Large penalties over SA travelator fatality

Monday, 01 December, 2008

Two companies were fined a total of nearly $180,000 by an industrial magistrate over the death of a worker in an incident involving a moving walkway or ‘travelator’ in South Australia.

On 14 December 2005, a carpenter was fatally injured when caught within a travelator which had been activated for testing at a suburban shopping centre. He was not directly working on the device, but was engaged in general construction work around it.

The SafeWork SA investigation revealed he fell into a gap and was exposed to the travelator’s moving parts after pallets were removed.

Cox Constructions pleaded guilty to one count of breaching section 19(1) of the Occupational Health, Safety and Welfare Act 1986 in failing to provide a safe working environment, while SSL Lifts, who failed to show for any of the legal proceedings, was convicted in its absence of two counts of breaching section 22(2) of the Act in failing to ensure that a person other than an employee was safe at a workplace under their control.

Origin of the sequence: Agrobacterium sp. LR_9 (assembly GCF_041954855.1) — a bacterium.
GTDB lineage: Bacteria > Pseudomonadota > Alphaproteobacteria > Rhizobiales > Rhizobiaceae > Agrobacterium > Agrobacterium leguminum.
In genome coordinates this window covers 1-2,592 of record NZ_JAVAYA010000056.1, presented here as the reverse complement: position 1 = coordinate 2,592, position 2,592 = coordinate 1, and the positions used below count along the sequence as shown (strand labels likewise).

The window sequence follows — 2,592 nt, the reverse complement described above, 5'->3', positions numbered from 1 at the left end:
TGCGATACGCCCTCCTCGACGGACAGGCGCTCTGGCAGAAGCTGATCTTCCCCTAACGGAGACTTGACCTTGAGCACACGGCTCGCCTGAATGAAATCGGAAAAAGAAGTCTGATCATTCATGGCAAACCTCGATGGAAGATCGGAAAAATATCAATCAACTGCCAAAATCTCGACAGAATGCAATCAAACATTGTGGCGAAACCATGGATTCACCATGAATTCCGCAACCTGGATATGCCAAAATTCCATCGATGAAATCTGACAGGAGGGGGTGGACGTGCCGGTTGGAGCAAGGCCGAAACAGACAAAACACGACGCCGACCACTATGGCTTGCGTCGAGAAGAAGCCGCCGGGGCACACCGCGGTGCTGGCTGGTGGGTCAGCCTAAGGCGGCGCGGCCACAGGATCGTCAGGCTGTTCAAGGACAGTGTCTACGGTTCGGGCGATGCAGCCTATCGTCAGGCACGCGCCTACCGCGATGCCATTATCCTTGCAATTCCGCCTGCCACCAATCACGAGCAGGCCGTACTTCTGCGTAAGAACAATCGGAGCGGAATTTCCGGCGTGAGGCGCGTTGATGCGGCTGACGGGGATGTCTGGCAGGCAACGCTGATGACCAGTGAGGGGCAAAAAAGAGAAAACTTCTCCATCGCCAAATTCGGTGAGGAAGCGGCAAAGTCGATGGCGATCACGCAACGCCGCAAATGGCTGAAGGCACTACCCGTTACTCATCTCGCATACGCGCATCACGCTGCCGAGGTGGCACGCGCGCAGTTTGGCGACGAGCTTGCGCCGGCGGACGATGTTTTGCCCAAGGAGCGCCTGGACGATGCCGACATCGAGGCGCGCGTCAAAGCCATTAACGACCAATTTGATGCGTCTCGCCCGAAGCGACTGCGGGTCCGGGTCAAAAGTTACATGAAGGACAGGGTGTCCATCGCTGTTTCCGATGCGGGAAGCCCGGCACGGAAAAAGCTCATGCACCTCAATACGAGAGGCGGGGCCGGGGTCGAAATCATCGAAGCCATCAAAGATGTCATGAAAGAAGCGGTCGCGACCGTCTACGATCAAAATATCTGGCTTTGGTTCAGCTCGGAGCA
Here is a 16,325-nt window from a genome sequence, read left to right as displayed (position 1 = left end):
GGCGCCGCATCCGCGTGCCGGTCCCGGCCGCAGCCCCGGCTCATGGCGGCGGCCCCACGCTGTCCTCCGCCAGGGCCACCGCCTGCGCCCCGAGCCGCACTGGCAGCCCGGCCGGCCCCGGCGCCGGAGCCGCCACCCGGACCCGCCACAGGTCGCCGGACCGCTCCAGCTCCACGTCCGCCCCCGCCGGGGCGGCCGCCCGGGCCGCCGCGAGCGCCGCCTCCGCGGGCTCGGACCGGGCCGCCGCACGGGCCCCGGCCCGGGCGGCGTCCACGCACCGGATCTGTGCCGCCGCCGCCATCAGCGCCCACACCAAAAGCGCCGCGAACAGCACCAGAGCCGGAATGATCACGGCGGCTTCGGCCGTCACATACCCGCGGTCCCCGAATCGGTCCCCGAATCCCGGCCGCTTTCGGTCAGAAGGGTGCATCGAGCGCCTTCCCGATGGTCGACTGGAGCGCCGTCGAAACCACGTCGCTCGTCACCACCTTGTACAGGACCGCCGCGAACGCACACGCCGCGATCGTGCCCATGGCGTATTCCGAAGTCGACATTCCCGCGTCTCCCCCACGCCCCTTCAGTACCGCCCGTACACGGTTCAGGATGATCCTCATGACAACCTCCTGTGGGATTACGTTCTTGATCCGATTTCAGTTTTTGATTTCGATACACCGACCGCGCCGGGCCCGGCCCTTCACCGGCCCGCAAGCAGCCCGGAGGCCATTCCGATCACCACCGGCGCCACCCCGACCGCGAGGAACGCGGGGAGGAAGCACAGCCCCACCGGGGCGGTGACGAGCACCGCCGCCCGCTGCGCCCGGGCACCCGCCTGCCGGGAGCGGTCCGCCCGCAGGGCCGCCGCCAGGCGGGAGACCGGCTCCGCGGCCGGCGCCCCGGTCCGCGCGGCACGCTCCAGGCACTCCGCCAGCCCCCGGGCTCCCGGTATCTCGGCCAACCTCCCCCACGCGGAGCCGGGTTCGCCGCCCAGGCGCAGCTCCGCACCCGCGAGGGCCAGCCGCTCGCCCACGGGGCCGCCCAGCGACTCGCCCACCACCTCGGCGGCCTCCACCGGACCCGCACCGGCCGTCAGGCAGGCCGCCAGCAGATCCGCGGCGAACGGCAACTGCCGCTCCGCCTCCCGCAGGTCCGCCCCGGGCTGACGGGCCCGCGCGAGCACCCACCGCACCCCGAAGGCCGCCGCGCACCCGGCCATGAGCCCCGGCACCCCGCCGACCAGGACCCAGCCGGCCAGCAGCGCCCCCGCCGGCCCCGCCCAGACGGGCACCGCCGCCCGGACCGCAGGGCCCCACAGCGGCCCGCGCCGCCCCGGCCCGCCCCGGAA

Industrial Magistrate Michael Ardlie said that Cox Constructions was not properly supervising the project at the time and should not have allowed its workers into the area when the travelator was being tested. The magistrate also said that SSL Lifts did not erect guarding or signage at the travelator entrances to prohibit entry and should have taken steps to exclude other workers from the site. SSL’s employee could have used a manual control switch to inspect the travelator and deactivate it immediately, but did not.

Cox Constructions was fined $59,500, its penalty discounted by 15% for an early guilty plea and cooperation, while SSL Lifts was fined $120,000. Compensation of $20,000 was also awarded to the deceased’s immediate family.

“This is a shocking and tragic example of the consequences of poor safety planning and poor communication,” says SafeWork SA executive director Michele Patterson. “It was easily avoidable and we urge those engaged in multiple activities on any one worksite to factor each other’s activities into their safe work practices to make sure such an incident is never repeated.”


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